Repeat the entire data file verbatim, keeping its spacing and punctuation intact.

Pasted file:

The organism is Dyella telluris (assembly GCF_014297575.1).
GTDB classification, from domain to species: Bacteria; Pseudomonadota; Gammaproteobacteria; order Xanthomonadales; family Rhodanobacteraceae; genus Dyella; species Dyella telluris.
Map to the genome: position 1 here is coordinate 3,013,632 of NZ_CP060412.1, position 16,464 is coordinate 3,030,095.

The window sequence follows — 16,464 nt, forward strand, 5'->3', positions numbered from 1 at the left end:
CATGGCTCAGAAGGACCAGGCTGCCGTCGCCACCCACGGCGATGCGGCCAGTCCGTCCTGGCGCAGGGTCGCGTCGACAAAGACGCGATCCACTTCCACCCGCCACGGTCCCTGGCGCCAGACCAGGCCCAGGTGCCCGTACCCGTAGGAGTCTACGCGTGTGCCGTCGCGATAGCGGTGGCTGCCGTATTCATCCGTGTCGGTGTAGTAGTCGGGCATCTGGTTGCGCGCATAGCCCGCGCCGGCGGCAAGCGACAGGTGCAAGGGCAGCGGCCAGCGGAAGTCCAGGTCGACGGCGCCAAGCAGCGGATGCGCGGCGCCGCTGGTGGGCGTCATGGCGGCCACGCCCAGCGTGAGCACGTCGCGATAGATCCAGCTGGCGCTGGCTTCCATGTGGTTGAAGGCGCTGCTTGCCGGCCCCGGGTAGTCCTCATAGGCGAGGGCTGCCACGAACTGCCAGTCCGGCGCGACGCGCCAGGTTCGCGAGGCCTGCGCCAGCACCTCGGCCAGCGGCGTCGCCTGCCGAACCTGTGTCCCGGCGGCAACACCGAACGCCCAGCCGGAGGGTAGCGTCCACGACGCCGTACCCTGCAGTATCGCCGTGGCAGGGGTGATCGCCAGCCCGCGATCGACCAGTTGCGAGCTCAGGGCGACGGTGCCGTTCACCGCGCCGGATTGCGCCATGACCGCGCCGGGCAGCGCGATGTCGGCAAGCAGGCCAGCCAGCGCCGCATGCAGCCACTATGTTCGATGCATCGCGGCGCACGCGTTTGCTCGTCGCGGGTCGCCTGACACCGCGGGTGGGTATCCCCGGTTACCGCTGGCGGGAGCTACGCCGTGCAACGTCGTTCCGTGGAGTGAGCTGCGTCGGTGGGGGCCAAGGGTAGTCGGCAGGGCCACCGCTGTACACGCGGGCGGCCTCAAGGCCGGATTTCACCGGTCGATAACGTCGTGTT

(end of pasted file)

The organism is Dyella telluris (assembly GCF_014297575.1).
GTDB classification, from domain to species: Bacteria; Pseudomonadota; Gammaproteobacteria; order Xanthomonadales; family Rhodanobacteraceae; genus Dyella; species Dyella telluris.
Map to the genome: position 1 here is coordinate 3,013,632 of NZ_CP060412.1, position 16,464 is coordinate 3,030,095.

The window sequence follows — 16,464 nt, forward strand, 5'->3', positions numbered from 1 at the left end:
CATGGCTCAGAAGGACCAGGCTGCCGTCGCCACCCACGGCGATGCGGCCAGTCCGTCCTGGCGCAGGGTCGCGTCGACAAAGACGCGATCCACTTCCACCCGCCACGGTCCCTGGCGCCAGACCAGGCCCAGGTGCCCGTACCCGTAGGAGTCTACGCGTGTGCCGTCGCGATAGCGGTGGCTGCCGTATTCATCCGTGTCGGTGTAGTAGTCGGGCATCTGGTTGCGCGCATAGCCCGCGCCGGCGGCAAGCGACAGGTGCAAGGGCAGCGGCCAGCGGAAGTCCAGGTCGACGGCGCCAAGCAGCGGATGCGCGGCGCCGCTGGTGGGCGTCATGGCGGCCACGCCCAGCGTGAGCACGTCGCGATAGATCCAGCTGGCGCTGGCTTCCATGTGGTTGAAGGCGCTGCTTGCCGGCCCCGGGTAGTCCTCATAGGCGAGGGCTGCCACGAACTGCCAGTCCGGCGCGACGCGCCAGGTTCGCGAGGCCTGCGCCAGCACCTCGGCCAGCGGCGTCGCCTGCCGAACCTGTGTCCCGGCGGCAACACCGAACGCCCAGCCGGAGGGTAGCGTCCACGACGCCGTACCCTGCAGTATCGCCGTGGCAGGGGTGATCGCCAGCCCGCGATCGACCAGTTGCGAGCTCAGGGCGACGGTGCCGTTCACCGCGCCGGATTGCGCCATGACCGCGCCGGGCAGCGCGATGTCGGCAAGCAGGCCAGCCAGCGCCGCATGCAGCCACTATGTTCGATGCATCGCGGCGCACGCGTTTGCTCGTCGCGGGTCGCCTGACACCGCGGGTGGGTATCCCCGGTTACCGCTGGCGGGAGCTACGCCGTGCAACGTCGTTCCGTGGAGTGAGCTGCGTCGGTGGGGGCCAAGGGTAGTCGGCAGGGCCACCGCTGTACACGCGGGCGGCCTCAAGGCCGGATTTCACCGGTCGATAACGTCGTGTT